Oh, Count Cenci! So much that thou might'st honourably live, And reconcile thyself with thine own heart And with thy God, and with the offended world. How hideously look deeds of lust and blood Through those snow-white and venerable hairs Your children should be sitting round you now, But that you fear to read upon their looks The shame and misery you have written there. Where is your wife? Where is yourgentle daughter? Methinks hersweet looks, which make all things else Beauteous and glad, might kill the fiend within you. Why is she barred from all society But her own strange and uncomplaining wrongs? Talk with me, Count, you know I mean you well. I stood beside your dark and fiery youth, Watching its bold and bad career, as men Watch meteors, but it vanished not—I marked Your desperate and remorseless manhood; now Do I behold you, in dishonoured age, Charged with a thousand unrepented crimes. Yet I have ever hoped you would amend, And in that hope have saved your life three times.

CENCI. For which Aldobrandino owes you now My fief beyond the Pincian—Cardinal, One thing, I pray you, recollect henceforth, And so we shall converse with less restraint. A man you knew spoke of my wife and daughter, He was accustomed to frequent my house; So the next day his wife and daughter came And asked if I had seen him ; and I smiled : I think they never saw him any more.

CAMI i.i.o. Thou execrable man, beware —

CENci.

Of thee Nay, this is idle –We should know each other. As to my character for what men call crime, Seeing I please my senses as I list, And vindicate that right with force or guile, It is a public matter, and I care not If I discuss it with you. I may speak Alike to you and my own conscious heart; For you give out that you have half reformed me, Therefore strong vanity will keep you silent If fear should not ; both will, I do not doubt. All men delight in sensual luxury, All men enjoy revenge; and most exult Over the tortures they can never feel ; Flattering their secret peace with others’ pain. But I delight in nothing else. I love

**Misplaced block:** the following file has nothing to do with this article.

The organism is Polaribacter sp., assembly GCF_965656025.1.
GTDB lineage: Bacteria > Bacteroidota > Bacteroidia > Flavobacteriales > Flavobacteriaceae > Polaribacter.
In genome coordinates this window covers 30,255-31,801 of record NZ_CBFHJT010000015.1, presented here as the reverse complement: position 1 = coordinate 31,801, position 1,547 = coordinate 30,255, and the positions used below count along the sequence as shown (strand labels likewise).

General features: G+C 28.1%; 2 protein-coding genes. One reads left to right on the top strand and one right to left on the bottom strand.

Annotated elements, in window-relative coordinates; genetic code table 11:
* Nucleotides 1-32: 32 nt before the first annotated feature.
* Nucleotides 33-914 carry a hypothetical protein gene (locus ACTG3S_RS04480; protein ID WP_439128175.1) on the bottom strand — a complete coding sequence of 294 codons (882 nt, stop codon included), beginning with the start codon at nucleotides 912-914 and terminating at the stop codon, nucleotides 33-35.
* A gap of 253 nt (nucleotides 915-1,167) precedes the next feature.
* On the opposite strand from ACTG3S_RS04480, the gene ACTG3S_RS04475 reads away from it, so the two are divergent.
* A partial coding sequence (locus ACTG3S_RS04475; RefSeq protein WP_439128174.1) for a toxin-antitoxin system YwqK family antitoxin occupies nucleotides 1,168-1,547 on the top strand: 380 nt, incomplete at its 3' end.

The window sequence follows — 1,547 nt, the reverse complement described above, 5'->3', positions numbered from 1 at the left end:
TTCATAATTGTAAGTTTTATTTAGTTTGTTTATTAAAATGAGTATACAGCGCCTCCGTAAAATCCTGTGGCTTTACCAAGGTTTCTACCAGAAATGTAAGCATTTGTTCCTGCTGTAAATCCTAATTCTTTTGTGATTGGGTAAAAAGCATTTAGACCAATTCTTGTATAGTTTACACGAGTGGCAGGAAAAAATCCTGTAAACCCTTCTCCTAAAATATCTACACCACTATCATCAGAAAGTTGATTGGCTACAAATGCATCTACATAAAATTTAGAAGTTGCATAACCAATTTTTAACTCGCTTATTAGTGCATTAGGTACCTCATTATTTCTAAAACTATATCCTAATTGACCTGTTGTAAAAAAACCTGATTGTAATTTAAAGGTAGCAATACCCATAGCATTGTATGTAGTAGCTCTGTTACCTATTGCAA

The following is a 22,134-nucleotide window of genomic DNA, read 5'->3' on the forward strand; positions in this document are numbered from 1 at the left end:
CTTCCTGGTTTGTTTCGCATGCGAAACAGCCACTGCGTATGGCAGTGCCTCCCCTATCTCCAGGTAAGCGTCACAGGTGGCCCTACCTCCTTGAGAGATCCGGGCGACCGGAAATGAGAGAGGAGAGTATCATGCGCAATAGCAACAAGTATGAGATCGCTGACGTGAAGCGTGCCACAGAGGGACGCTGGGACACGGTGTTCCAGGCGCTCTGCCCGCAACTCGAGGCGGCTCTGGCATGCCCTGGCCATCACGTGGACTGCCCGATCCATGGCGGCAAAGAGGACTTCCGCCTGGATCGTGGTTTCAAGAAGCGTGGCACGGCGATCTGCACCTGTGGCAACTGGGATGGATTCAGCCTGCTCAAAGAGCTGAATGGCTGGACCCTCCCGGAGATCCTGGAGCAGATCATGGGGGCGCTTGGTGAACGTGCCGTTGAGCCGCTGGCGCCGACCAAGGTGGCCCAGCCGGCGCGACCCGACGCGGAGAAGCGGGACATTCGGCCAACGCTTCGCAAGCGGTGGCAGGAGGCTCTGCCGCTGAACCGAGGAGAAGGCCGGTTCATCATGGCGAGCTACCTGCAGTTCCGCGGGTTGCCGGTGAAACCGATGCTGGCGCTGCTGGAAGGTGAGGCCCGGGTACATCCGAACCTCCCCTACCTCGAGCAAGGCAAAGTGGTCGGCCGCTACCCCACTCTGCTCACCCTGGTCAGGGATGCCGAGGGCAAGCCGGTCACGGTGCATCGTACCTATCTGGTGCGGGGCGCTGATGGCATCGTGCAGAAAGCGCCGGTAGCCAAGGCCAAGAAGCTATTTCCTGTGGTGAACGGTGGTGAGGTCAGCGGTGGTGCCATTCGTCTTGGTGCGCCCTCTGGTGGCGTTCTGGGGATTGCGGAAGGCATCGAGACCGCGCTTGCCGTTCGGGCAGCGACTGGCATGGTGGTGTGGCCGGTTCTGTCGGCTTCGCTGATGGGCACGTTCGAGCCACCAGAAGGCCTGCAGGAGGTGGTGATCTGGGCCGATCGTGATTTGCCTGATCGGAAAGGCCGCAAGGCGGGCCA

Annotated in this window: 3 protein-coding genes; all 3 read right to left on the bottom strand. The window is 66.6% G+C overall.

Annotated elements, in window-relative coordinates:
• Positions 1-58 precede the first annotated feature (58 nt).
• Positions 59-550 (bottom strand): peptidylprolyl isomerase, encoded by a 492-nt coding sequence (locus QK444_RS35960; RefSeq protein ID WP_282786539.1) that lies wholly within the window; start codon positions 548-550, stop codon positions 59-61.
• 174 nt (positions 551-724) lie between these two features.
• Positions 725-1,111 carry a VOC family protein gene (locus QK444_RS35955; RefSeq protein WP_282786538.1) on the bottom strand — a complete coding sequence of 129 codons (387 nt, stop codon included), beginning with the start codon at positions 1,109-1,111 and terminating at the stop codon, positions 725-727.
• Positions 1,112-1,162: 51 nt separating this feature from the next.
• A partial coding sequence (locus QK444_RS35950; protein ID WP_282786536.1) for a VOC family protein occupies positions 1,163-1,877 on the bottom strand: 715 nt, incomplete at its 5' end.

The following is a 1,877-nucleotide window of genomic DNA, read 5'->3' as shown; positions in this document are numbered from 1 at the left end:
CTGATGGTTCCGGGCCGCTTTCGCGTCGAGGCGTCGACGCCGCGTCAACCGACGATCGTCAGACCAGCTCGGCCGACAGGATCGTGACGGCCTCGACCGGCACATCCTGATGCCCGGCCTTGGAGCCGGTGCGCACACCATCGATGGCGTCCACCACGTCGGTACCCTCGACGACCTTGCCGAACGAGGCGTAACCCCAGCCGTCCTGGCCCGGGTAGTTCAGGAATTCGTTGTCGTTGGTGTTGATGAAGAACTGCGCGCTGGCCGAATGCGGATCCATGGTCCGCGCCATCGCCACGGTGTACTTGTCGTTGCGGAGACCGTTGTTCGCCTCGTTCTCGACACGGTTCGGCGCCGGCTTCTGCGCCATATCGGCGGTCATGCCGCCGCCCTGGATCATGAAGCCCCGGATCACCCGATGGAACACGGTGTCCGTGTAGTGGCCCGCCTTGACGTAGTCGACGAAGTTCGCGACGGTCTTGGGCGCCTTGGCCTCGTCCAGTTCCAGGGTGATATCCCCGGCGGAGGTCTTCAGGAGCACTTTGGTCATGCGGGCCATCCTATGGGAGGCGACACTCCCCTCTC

The sight of agony, and the sense of joy,
When this shall be another's, and that mine.
And I have no remorse, and little fear,
Which are, I think, the checks of other men.
This mood has grown upon me, until now
Any design my captious fancy makes
The picture of its wish, and it forms none
But such as men like you would start to know,
Is as my natural food and rest debarred
Until it be accomplished.

CAMILL0. Art thou not Most miserable? CENci. Why miserable?— No. I am what your theologians call Hardened ; which they must be in impudence, So to revile a man's peculiar taste. True, I was happier than I am, while yet Manhood remained to act the thing I thought; While lust was sweeter than revenge; and now Invention palls; ay, we must all grow old : But that there yet remains a deed to act Whose horror might make sharp an appetite Duller than mine—I’d do, I know not what. When I was young I thought of nothing else But pleasure ; and I fed on honey sweets: Men, by St. Thomas 1 cannot live like bees, And I grew tired : yet, till I killed a foe, [groans, And heard his groans, and heard his children's Knew I not what delight was else on earth, Which now delights me little. I the rather Look on such pangs as terror ill conceals; The dry, fixed eye-ball; the pale, quivering lip, Which tell me that the spirit weeps within Tears bitterer than the bloody sweat of Christ. I rarely kill the body, which preserves, Like a strong prison, the soul within my power, Wherein I feed it with the breath of fear For hourly pain.

CAMillo. Hell’s most abandoned fiend Did never, in the drunkenness of guilt, Speak to his heart as now you speak to me; I thank my God that I believe you not.

Enter ANDREA.

ANDREA. My Lord, a gentleman from Salamanca Would speak with you.